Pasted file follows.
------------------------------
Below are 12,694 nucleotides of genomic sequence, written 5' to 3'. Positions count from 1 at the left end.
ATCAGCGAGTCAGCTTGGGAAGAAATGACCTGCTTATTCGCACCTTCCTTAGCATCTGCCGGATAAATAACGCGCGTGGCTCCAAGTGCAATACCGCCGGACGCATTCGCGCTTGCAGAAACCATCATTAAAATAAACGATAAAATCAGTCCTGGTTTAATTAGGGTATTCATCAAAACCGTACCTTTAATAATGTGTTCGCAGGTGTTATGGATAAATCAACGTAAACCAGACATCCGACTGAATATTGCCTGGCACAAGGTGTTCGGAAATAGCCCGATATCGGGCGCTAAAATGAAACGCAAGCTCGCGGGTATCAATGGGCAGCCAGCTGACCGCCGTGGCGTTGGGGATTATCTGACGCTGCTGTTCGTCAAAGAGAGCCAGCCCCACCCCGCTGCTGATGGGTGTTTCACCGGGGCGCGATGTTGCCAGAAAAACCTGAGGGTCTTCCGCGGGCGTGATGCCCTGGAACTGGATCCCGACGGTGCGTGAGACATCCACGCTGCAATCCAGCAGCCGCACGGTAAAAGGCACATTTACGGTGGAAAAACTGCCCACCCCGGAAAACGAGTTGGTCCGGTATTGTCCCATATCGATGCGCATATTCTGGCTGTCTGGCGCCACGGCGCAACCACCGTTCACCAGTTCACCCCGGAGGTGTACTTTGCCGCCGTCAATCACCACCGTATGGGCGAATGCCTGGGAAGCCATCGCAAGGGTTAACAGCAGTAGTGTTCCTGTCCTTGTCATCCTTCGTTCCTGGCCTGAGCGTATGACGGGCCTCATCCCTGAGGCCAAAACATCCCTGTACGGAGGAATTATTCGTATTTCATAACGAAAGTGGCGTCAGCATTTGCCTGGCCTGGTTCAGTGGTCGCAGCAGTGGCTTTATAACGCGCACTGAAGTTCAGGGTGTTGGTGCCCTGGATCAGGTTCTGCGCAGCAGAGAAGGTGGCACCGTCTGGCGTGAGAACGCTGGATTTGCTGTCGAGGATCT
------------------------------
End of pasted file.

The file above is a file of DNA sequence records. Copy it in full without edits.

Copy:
Below are 12,694 nucleotides of genomic sequence, written 5' to 3'. Positions count from 1 at the left end.
ATCAGCGAGTCAGCTTGGGAAGAAATGACCTGCTTATTCGCACCTTCCTTAGCATCTGCCGGATAAATAACGCGCGTGGCTCCAAGTGCAATACCGCCGGACGCATTCGCGCTTGCAGAAACCATCATTAAAATAAACGATAAAATCAGTCCTGGTTTAATTAGGGTATTCATCAAAACCGTACCTTTAATAATGTGTTCGCAGGTGTTATGGATAAATCAACGTAAACCAGACATCCGACTGAATATTGCCTGGCACAAGGTGTTCGGAAATAGCCCGATATCGGGCGCTAAAATGAAACGCAAGCTCGCGGGTATCAATGGGCAGCCAGCTGACCGCCGTGGCGTTGGGGATTATCTGACGCTGCTGTTCGTCAAAGAGAGCCAGCCCCACCCCGCTGCTGATGGGTGTTTCACCGGGGCGCGATGTTGCCAGAAAAACCTGAGGGTCTTCCGCGGGCGTGATGCCCTGGAACTGGATCCCGACGGTGCGTGAGACATCCACGCTGCAATCCAGCAGCCGCACGGTAAAAGGCACATTTACGGTGGAAAAACTGCCCACCCCGGAAAACGAGTTGGTCCGGTATTGTCCCATATCGATGCGCATATTCTGGCTGTCTGGCGCCACGGCGCAACCACCGTTCACCAGTTCACCCCGGAGGTGTACTTTGCCGCCGTCAATCACCACCGTATGGGCGAATGCCTGGGAAGCCATCGCAAGGGTTAACAGCAGTAGTGTTCCTGTCCTTGTCATCCTTCGTTCCTGGCCTGAGCGTATGACGGGCCTCATCCCTGAGGCCAAAACATCCCTGTACGGAGGAATTATTCGTATTTCATAACGAAAGTGGCGTCAGCATTTGCCTGGCCTGGTTCAGTGGTCGCAGCAGTGGCTTTATAACGCGCACTGAAGTTCAGGGTGTTGGTGCCCTGGATCAGGTTCTGCGCAGCAGAGAAGGTGGCACCGTCTGGCGTGAGAACGCTGGATTTGCTGTCGAGGATCT